Post # 6
    Member
    3044 posts
    Sugar bee
    • Wedding: September 2016

    Tanleggedjuliet:  because OP got the impression if she was Jewish it wouldn’t be enough, I guess? There is the Latina part in there too.

    007, I hope she comes round but be prepared if she doesn’t. I guess you can just hope that she changes her mind the day of to say mazel tov.

    also call her out if she ever calls on a Saturday before dark. Ever.  

    How far back do your German roots go? Mennonite, or more recent history? Could it be she is more upset over the German part than the Brazilian part? I mean, either way it is fucked up.

    Post # 7
    Member
    8009 posts
    Bumble Beekeeper
    • Wedding: September 2015

    Wow. Im so sorry but that is her loss. I would invite her though for sure and be forgiving when she regrets this (which she will) and be kind through your pain. You only get one mom so don’t make it any worse even though it’d be totally understandable of you.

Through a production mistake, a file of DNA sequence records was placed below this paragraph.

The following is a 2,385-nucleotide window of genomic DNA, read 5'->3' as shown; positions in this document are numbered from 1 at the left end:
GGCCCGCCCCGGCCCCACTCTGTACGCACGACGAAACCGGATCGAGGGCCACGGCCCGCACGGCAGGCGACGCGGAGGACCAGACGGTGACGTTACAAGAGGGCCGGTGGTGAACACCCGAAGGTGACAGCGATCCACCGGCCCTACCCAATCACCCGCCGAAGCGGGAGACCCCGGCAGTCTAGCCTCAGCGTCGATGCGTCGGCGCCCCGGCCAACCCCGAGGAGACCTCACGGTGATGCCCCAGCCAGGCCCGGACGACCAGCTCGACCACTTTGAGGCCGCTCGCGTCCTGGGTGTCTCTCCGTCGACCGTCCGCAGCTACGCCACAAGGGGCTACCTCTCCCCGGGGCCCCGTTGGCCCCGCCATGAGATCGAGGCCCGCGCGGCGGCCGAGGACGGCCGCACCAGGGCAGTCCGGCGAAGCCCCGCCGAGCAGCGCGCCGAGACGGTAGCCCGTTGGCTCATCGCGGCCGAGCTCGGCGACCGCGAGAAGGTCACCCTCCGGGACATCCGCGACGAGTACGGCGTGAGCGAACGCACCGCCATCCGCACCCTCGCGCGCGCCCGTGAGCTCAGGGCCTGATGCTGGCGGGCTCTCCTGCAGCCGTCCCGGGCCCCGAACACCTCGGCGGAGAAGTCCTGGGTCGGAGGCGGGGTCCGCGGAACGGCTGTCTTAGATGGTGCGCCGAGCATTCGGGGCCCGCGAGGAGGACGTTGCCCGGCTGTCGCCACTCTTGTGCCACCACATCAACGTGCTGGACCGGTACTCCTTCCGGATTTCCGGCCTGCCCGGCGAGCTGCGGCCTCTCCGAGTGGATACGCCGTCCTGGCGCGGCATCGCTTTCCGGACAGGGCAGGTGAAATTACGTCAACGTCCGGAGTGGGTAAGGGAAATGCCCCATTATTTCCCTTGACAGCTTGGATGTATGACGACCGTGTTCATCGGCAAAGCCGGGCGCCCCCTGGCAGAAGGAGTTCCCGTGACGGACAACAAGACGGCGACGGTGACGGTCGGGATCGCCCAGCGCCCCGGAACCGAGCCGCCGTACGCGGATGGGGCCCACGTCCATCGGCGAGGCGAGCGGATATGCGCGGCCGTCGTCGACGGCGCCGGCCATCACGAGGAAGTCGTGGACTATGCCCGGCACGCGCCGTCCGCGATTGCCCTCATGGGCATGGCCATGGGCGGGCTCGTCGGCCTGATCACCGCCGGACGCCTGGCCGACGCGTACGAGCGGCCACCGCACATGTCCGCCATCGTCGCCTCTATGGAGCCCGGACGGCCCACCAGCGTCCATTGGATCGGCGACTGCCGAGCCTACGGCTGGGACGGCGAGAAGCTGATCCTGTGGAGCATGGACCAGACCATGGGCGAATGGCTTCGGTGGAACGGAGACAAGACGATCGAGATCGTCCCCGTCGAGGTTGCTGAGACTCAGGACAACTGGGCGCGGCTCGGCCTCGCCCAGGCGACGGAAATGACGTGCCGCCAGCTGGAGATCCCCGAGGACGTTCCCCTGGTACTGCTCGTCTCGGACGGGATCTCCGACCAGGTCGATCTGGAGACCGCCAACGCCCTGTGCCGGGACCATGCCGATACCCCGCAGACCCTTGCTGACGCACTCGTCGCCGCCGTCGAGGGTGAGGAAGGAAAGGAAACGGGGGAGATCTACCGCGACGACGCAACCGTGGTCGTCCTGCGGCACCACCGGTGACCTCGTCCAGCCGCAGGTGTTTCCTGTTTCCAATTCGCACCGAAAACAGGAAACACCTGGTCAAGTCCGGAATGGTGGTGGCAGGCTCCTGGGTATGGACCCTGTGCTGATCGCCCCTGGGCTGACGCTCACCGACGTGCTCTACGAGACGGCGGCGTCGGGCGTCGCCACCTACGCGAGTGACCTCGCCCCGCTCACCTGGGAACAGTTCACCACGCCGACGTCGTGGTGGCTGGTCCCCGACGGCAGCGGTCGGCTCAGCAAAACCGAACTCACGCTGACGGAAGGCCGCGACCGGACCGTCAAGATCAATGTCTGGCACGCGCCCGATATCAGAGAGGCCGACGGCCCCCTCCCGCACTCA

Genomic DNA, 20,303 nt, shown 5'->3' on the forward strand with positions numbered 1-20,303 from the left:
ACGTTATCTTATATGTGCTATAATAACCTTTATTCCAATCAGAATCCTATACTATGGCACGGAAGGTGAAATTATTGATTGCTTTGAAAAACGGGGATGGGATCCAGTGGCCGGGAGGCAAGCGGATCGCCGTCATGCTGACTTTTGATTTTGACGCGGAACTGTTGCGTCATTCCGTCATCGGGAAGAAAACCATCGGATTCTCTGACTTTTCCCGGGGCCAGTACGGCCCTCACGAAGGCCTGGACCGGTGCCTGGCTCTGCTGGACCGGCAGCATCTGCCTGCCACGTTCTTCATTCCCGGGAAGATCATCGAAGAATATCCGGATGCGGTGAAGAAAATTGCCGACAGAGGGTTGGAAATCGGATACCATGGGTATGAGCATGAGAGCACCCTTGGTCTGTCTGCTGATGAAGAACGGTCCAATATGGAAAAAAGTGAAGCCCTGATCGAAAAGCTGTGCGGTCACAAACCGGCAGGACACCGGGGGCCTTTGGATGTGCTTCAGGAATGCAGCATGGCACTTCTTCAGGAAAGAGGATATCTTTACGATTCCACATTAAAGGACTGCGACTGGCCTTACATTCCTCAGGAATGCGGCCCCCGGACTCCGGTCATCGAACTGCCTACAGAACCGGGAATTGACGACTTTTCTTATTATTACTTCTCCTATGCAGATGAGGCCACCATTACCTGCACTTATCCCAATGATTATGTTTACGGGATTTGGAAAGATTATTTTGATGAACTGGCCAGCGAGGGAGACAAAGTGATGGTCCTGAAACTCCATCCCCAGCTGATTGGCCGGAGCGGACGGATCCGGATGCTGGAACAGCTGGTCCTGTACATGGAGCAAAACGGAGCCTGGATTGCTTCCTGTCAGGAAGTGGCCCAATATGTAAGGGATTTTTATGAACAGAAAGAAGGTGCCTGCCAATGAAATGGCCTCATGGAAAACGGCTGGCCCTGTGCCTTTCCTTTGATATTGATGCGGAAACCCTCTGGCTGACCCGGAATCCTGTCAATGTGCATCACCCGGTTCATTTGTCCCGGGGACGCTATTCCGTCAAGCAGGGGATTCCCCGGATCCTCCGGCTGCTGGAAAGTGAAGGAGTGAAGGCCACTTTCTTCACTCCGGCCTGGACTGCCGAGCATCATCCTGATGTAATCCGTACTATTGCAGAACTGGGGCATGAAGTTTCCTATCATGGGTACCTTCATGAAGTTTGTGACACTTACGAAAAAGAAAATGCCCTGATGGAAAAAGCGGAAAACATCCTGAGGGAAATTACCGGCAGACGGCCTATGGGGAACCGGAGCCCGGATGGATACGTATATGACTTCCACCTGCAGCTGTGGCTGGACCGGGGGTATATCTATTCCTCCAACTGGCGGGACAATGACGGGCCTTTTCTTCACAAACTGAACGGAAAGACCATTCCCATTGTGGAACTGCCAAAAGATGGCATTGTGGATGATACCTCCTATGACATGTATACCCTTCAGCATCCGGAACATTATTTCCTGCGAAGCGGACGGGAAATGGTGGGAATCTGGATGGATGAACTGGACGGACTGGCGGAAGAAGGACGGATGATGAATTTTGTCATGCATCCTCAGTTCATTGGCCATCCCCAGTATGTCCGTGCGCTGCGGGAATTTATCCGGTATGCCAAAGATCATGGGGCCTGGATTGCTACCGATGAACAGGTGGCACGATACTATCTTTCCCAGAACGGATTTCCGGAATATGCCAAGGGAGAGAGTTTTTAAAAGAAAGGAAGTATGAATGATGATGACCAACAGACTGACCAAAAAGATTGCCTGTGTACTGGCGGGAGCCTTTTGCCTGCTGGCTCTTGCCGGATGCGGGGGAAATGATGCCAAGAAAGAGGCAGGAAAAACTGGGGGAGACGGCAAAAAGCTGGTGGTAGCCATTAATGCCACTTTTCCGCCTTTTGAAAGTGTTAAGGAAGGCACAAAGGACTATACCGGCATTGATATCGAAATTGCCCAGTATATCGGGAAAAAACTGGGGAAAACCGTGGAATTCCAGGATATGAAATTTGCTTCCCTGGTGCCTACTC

Post # 8
    Member
    528 posts
    Busy bee
    • Wedding: December 2014 - Columbia, SC

    babeba:  I get that, but anyone who knows anything about Jewish moms knows they want their sons to marry Jewish women. If she was 100% German, which would make her 100% caucasian, she would still not be acceptable. It has nothing to do with her being Brazilian. And actually the JEWISH mother is probably put off more by the fact that she is GERMAN, than from Brazil. 

    Post # 9
    Member
    1745 posts
    Bumble bee

    I can understand your fiancée’s mother not attending the wedding because you’re not Jewish. That is an issue, and I see why she’s upset about it.

    The racial prejudice, however, isn’t really acceptable. I’m sorry you’re having to deal with that at all.